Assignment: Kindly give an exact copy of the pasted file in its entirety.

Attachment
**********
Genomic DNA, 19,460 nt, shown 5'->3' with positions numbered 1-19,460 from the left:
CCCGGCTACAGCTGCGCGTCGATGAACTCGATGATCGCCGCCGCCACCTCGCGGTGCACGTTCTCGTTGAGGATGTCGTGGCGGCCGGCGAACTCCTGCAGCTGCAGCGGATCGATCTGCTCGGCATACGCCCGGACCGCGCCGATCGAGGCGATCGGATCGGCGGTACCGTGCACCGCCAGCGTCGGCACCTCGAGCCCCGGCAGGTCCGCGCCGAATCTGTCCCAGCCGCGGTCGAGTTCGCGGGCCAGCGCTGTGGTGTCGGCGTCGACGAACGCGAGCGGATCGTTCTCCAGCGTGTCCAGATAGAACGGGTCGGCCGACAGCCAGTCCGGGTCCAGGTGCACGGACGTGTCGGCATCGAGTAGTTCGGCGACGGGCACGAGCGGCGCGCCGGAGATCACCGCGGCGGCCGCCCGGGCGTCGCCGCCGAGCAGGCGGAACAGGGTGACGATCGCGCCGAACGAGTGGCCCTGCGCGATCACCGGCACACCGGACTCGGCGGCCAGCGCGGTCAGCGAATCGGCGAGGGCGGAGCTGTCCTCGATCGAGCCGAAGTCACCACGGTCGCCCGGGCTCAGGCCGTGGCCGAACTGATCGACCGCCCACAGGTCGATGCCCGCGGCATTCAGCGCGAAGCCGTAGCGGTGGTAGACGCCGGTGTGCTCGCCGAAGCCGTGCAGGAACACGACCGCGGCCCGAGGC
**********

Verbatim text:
Genomic DNA, 19,460 nt, shown 5'->3' with positions numbered 1-19,460 from the left:
CCCGGCTACAGCTGCGCGTCGATGAACTCGATGATCGCCGCCGCCACCTCGCGGTGCACGTTCTCGTTGAGGATGTCGTGGCGGCCGGCGAACTCCTGCAGCTGCAGCGGATCGATCTGCTCGGCATACGCCCGGACCGCGCCGATCGAGGCGATCGGATCGGCGGTACCGTGCACCGCCAGCGTCGGCACCTCGAGCCCCGGCAGGTCCGCGCCGAATCTGTCCCAGCCGCGGTCGAGTTCGCGGGCCAGCGCTGTGGTGTCGGCGTCGACGAACGCGAGCGGATCGTTCTCCAGCGTGTCCAGATAGAACGGGTCGGCCGACAGCCAGTCCGGGTCCAGGTGCACGGACGTGTCGGCATCGAGTAGTTCGGCGACGGGCACGAGCGGCGCGCCGGAGATCACCGCGGCGGCCGCCCGGGCGTCGCCGCCGAGCAGGCGGAACAGGGTGACGATCGCGCCGAACGAGTGGCCCTGCGCGATCACCGGCACACCGGACTCGGCGGCCAGCGCGGTCAGCGAATCGGCGAGGGCGGAGCTGTCCTCGATCGAGCCGAAGTCACCACGGTCGCCCGGGCTCAGGCCGTGGCCGAACTGATCGACCGCCCACAGGTCGATGCCCGCGGCATTCAGCGCGAAGCCGTAGCGGTGGTAGACGCCGGTGTGCTCGCCGAAGCCGTGCAGGAACACGACCGCGGCCCGAGGC